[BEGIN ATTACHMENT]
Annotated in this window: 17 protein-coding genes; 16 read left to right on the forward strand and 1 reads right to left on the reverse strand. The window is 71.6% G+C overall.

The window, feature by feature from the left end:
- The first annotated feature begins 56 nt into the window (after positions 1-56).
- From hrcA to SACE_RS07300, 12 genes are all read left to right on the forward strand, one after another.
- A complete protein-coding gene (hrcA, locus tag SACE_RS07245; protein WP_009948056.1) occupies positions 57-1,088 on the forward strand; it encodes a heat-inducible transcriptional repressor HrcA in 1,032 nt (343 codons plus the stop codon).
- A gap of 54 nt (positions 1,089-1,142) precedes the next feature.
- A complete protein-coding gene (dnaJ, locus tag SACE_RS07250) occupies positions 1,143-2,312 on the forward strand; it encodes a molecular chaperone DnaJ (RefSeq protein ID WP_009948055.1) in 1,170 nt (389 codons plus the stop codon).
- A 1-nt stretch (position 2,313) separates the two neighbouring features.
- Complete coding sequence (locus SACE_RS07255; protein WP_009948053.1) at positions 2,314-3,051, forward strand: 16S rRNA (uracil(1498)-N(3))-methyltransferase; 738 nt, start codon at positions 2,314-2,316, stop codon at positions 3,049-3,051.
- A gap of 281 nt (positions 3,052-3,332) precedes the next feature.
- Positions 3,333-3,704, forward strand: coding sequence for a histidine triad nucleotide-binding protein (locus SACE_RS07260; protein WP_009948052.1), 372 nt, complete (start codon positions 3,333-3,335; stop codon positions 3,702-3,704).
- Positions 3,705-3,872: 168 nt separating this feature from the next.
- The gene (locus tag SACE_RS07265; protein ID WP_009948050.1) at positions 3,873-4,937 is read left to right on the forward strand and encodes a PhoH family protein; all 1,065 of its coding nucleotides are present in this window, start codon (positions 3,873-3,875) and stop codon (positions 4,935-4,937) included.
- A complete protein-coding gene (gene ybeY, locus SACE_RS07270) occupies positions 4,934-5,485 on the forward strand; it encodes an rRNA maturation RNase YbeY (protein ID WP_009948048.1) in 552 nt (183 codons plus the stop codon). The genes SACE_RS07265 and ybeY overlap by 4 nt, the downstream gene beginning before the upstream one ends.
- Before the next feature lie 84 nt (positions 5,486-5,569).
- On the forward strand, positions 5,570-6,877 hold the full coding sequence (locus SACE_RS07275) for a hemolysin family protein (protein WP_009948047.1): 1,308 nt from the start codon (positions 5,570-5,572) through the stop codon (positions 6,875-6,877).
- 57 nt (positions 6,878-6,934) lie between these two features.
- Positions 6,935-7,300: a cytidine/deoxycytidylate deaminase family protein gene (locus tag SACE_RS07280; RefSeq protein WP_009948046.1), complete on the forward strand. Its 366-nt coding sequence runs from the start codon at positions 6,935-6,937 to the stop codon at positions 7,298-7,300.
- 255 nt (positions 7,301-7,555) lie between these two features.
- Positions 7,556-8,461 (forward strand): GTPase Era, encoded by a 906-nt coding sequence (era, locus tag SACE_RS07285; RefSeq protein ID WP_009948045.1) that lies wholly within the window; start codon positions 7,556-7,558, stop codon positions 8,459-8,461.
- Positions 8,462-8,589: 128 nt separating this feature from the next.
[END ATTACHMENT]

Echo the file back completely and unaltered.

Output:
Annotated in this window: 17 protein-coding genes; 16 read left to right on the forward strand and 1 reads right to left on the reverse strand. The window is 71.6% G+C overall.

The window, feature by feature from the left end:
- The first annotated feature begins 56 nt into the window (after positions 1-56).
- From hrcA to SACE_RS07300, 12 genes are all read left to right on the forward strand, one after another.
- A complete protein-coding gene (hrcA, locus tag SACE_RS07245; protein WP_009948056.1) occupies positions 57-1,088 on the forward strand; it encodes a heat-inducible transcriptional repressor HrcA in 1,032 nt (343 codons plus the stop codon).
- A gap of 54 nt (positions 1,089-1,142) precedes the next feature.
- A complete protein-coding gene (dnaJ, locus tag SACE_RS07250) occupies positions 1,143-2,312 on the forward strand; it encodes a molecular chaperone DnaJ (RefSeq protein ID WP_009948055.1) in 1,170 nt (389 codons plus the stop codon).
- A 1-nt stretch (position 2,313) separates the two neighbouring features.
- Complete coding sequence (locus SACE_RS07255; protein WP_009948053.1) at positions 2,314-3,051, forward strand: 16S rRNA (uracil(1498)-N(3))-methyltransferase; 738 nt, start codon at positions 2,314-2,316, stop codon at positions 3,049-3,051.
- A gap of 281 nt (positions 3,052-3,332) precedes the next feature.
- Positions 3,333-3,704, forward strand: coding sequence for a histidine triad nucleotide-binding protein (locus SACE_RS07260; protein WP_009948052.1), 372 nt, complete (start codon positions 3,333-3,335; stop codon positions 3,702-3,704).
- Positions 3,705-3,872: 168 nt separating this feature from the next.
- The gene (locus tag SACE_RS07265; protein ID WP_009948050.1) at positions 3,873-4,937 is read left to right on the forward strand and encodes a PhoH family protein; all 1,065 of its coding nucleotides are present in this window, start codon (positions 3,873-3,875) and stop codon (positions 4,935-4,937) included.
- A complete protein-coding gene (gene ybeY, locus SACE_RS07270) occupies positions 4,934-5,485 on the forward strand; it encodes an rRNA maturation RNase YbeY (protein ID WP_009948048.1) in 552 nt (183 codons plus the stop codon). The genes SACE_RS07265 and ybeY overlap by 4 nt, the downstream gene beginning before the upstream one ends.
- Before the next feature lie 84 nt (positions 5,486-5,569).
- On the forward strand, positions 5,570-6,877 hold the full coding sequence (locus SACE_RS07275) for a hemolysin family protein (protein WP_009948047.1): 1,308 nt from the start codon (positions 5,570-5,572) through the stop codon (positions 6,875-6,877).
- 57 nt (positions 6,878-6,934) lie between these two features.
- Positions 6,935-7,300: a cytidine/deoxycytidylate deaminase family protein gene (locus tag SACE_RS07280; RefSeq protein WP_009948046.1), complete on the forward strand. Its 366-nt coding sequence runs from the start codon at positions 6,935-6,937 to the stop codon at positions 7,298-7,300.
- 255 nt (positions 7,301-7,555) lie between these two features.
- Positions 7,556-8,461 (forward strand): GTPase Era, encoded by a 906-nt coding sequence (era, locus tag SACE_RS07285; RefSeq protein ID WP_009948045.1) that lies wholly within the window; start codon positions 7,556-7,558, stop codon positions 8,459-8,461.
- Positions 8,462-8,589: 128 nt separating this feature from the next.